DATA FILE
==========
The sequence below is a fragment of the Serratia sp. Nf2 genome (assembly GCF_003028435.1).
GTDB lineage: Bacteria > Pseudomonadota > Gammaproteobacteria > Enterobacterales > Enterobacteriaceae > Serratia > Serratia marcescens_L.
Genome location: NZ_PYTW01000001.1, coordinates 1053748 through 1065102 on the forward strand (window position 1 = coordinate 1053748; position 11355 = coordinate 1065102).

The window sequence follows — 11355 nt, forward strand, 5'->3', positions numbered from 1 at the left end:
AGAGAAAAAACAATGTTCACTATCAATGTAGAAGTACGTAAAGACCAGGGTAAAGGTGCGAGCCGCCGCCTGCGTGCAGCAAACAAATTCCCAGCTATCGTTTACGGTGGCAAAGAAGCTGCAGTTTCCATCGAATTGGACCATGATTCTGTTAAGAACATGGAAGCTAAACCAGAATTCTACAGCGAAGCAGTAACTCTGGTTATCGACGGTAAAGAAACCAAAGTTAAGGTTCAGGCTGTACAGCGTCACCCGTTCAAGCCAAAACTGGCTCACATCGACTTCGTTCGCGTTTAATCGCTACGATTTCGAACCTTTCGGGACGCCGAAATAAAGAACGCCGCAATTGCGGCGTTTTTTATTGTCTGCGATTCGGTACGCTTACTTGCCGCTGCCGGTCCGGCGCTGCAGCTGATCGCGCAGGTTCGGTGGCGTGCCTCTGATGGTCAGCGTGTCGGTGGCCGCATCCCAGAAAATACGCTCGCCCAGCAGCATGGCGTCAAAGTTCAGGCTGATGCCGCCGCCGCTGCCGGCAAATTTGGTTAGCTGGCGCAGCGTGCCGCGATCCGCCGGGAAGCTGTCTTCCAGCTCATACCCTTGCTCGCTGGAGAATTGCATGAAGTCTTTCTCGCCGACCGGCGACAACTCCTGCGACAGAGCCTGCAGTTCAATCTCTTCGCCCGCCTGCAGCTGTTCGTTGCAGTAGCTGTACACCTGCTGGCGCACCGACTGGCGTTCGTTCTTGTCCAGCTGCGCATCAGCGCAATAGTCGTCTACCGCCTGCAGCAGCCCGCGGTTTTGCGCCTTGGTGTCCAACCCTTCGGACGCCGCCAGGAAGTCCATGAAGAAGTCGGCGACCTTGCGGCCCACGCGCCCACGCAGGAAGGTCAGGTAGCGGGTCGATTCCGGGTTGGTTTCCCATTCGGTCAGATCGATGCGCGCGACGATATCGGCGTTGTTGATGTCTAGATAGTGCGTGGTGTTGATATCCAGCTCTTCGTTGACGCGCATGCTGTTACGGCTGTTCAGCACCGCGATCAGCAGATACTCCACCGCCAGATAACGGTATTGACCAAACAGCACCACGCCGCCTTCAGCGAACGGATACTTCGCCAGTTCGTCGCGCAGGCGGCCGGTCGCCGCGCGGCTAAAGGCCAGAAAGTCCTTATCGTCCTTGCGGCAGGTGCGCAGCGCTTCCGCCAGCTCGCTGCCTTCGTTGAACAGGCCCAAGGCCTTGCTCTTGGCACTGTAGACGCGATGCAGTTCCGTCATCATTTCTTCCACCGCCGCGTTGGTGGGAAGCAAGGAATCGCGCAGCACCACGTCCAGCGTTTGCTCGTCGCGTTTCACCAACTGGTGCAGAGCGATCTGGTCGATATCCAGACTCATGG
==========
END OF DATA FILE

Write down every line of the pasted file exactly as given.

The sequence below is a fragment of the Serratia sp. Nf2 genome (assembly GCF_003028435.1).
GTDB lineage: Bacteria > Pseudomonadota > Gammaproteobacteria > Enterobacterales > Enterobacteriaceae > Serratia > Serratia marcescens_L.
Genome location: NZ_PYTW01000001.1, coordinates 1053748 through 1065102 on the forward strand (window position 1 = coordinate 1053748; position 11355 = coordinate 1065102).

The window sequence follows — 11355 nt, forward strand, 5'->3', positions numbered from 1 at the left end:
AGAGAAAAAACAATGTTCACTATCAATGTAGAAGTACGTAAAGACCAGGGTAAAGGTGCGAGCCGCCGCCTGCGTGCAGCAAACAAATTCCCAGCTATCGTTTACGGTGGCAAAGAAGCTGCAGTTTCCATCGAATTGGACCATGATTCTGTTAAGAACATGGAAGCTAAACCAGAATTCTACAGCGAAGCAGTAACTCTGGTTATCGACGGTAAAGAAACCAAAGTTAAGGTTCAGGCTGTACAGCGTCACCCGTTCAAGCCAAAACTGGCTCACATCGACTTCGTTCGCGTTTAATCGCTACGATTTCGAACCTTTCGGGACGCCGAAATAAAGAACGCCGCAATTGCGGCGTTTTTTATTGTCTGCGATTCGGTACGCTTACTTGCCGCTGCCGGTCCGGCGCTGCAGCTGATCGCGCAGGTTCGGTGGCGTGCCTCTGATGGTCAGCGTGTCGGTGGCCGCATCCCAGAAAATACGCTCGCCCAGCAGCATGGCGTCAAAGTTCAGGCTGATGCCGCCGCCGCTGCCGGCAAATTTGGTTAGCTGGCGCAGCGTGCCGCGATCCGCCGGGAAGCTGTCTTCCAGCTCATACCCTTGCTCGCTGGAGAATTGCATGAAGTCTTTCTCGCCGACCGGCGACAACTCCTGCGACAGAGCCTGCAGTTCAATCTCTTCGCCCGCCTGCAGCTGTTCGTTGCAGTAGCTGTACACCTGCTGGCGCACCGACTGGCGTTCGTTCTTGTCCAGCTGCGCATCAGCGCAATAGTCGTCTACCGCCTGCAGCAGCCCGCGGTTTTGCGCCTTGGTGTCCAACCCTTCGGACGCCGCCAGGAAGTCCATGAAGAAGTCGGCGACCTTGCGGCCCACGCGCCCACGCAGGAAGGTCAGGTAGCGGGTCGATTCCGGGTTGGTTTCCCATTCGGTCAGATCGATGCGCGCGACGATATCGGCGTTGTTGATGTCTAGATAGTGCGTGGTGTTGATATCCAGCTCTTCGTTGACGCGCATGCTGTTACGGCTGTTCAGCACCGCGATCAGCAGATACTCCACCGCCAGATAACGGTATTGACCAAACAGCACCACGCCGCCTTCAGCGAACGGATACTTCGCCAGTTCGTCGCGCAGGCGGCCGGTCGCCGCGCGGCTAAAGGCCAGAAAGTCCTTATCGTCCTTGCGGCAGGTGCGCAGCGCTTCCGCCAGCTCGCTGCCTTCGTTGAACAGGCCCAAGGCCTTGCTCTTGGCACTGTAGACGCGATGCAGTTCCGTCATCATTTCTTCCACCGCCGCGTTGGTGGGAAGCAAGGAATCGCGCAGCACCACGTCCAGCGTTTGCTCGTCGCGTTTCACCAACTGGTGCAGAGCGATCTGGTCGATATCCAGACTCATGG